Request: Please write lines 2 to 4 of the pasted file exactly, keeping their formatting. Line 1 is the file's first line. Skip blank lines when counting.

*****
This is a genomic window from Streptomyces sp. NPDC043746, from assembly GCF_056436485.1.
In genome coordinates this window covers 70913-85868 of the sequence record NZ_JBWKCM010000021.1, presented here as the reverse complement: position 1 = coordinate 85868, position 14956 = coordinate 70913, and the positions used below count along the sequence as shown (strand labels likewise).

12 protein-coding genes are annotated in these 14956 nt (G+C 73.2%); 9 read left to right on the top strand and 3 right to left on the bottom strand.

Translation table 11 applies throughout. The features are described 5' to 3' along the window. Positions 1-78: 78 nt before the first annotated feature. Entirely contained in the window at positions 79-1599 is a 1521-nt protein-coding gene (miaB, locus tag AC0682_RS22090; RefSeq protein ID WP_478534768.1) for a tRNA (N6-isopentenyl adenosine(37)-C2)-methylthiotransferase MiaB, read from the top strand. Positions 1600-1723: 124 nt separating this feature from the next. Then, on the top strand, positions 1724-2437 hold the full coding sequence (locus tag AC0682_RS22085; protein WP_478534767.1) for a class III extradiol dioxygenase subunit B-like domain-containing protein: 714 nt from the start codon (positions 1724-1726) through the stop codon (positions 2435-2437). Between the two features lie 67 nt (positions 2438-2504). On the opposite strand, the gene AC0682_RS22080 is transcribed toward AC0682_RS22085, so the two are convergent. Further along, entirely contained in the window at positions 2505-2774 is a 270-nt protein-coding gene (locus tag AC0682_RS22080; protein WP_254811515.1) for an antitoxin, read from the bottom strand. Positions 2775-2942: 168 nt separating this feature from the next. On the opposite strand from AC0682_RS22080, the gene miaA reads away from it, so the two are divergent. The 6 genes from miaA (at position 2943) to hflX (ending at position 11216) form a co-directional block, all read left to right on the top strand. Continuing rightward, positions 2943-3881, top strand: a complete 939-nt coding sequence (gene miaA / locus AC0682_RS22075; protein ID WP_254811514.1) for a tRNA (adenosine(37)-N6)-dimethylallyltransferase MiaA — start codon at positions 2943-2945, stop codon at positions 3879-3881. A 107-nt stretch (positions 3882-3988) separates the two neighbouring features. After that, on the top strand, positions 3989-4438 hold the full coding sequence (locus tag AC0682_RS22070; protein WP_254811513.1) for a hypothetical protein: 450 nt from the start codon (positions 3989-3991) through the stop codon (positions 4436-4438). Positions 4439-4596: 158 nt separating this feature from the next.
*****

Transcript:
In genome coordinates this window covers 70913-85868 of the sequence record NZ_JBWKCM010000021.1, presented here as the reverse complement: position 1 = coordinate 85868, position 14956 = coordinate 70913, and the positions used below count along the sequence as shown (strand labels likewise).

12 protein-coding genes are annotated in these 14956 nt (G+C 73.2%); 9 read left to right on the top strand and 3 right to left on the bottom strand.

Translation table 11 applies throughout. The features are described 5' to 3' along the window. Positions 1-78: 78 nt before the first annotated feature. Entirely contained in the window at positions 79-1599 is a 1521-nt protein-coding gene (miaB, locus tag AC0682_RS22090; RefSeq protein ID WP_478534768.1) for a tRNA (N6-isopentenyl adenosine(37)-C2)-methylthiotransferase MiaB, read from the top strand. Positions 1600-1723: 124 nt separating this feature from the next. Then, on the top strand, positions 1724-2437 hold the full coding sequence (locus tag AC0682_RS22085; protein WP_478534767.1) for a class III extradiol dioxygenase subunit B-like domain-containing protein: 714 nt from the start codon (positions 1724-1726) through the stop codon (positions 2435-2437). Between the two features lie 67 nt (positions 2438-2504). On the opposite strand, the gene AC0682_RS22080 is transcribed toward AC0682_RS22085, so the two are convergent. Further along, entirely contained in the window at positions 2505-2774 is a 270-nt protein-coding gene (locus tag AC0682_RS22080; protein WP_254811515.1) for an antitoxin, read from the bottom strand. Positions 2775-2942: 168 nt separating this feature from the next. On the opposite strand from AC0682_RS22080, the gene miaA reads away from it, so the two are divergent. The 6 genes from miaA (at position 2943) to hflX (ending at position 11216) form a co-directional block, all read left to right on the top strand. Continuing rightward, positions 2943-3881, top strand: a complete 939-nt coding sequence (gene miaA / locus AC0682_RS22075; protein ID WP_254811514.1) for a tRNA (adenosine(37)-N6)-dimethylallyltransferase MiaA — start codon at positions 2943-2945, stop codon at positions 3879-3881. A 107-nt stretch (positions 3882-3988) separates the two neighbouring features. After that, on the top strand, positions 3989-4438 hold the full coding sequence (locus tag AC0682_RS22070; protein WP_254811513.1) for a hypothetical protein: 450 nt from the start codon (positions 3989-3991) through the stop codon (positions 4436-4438). Positions 4439-4596: 158 nt separating this feature from the next.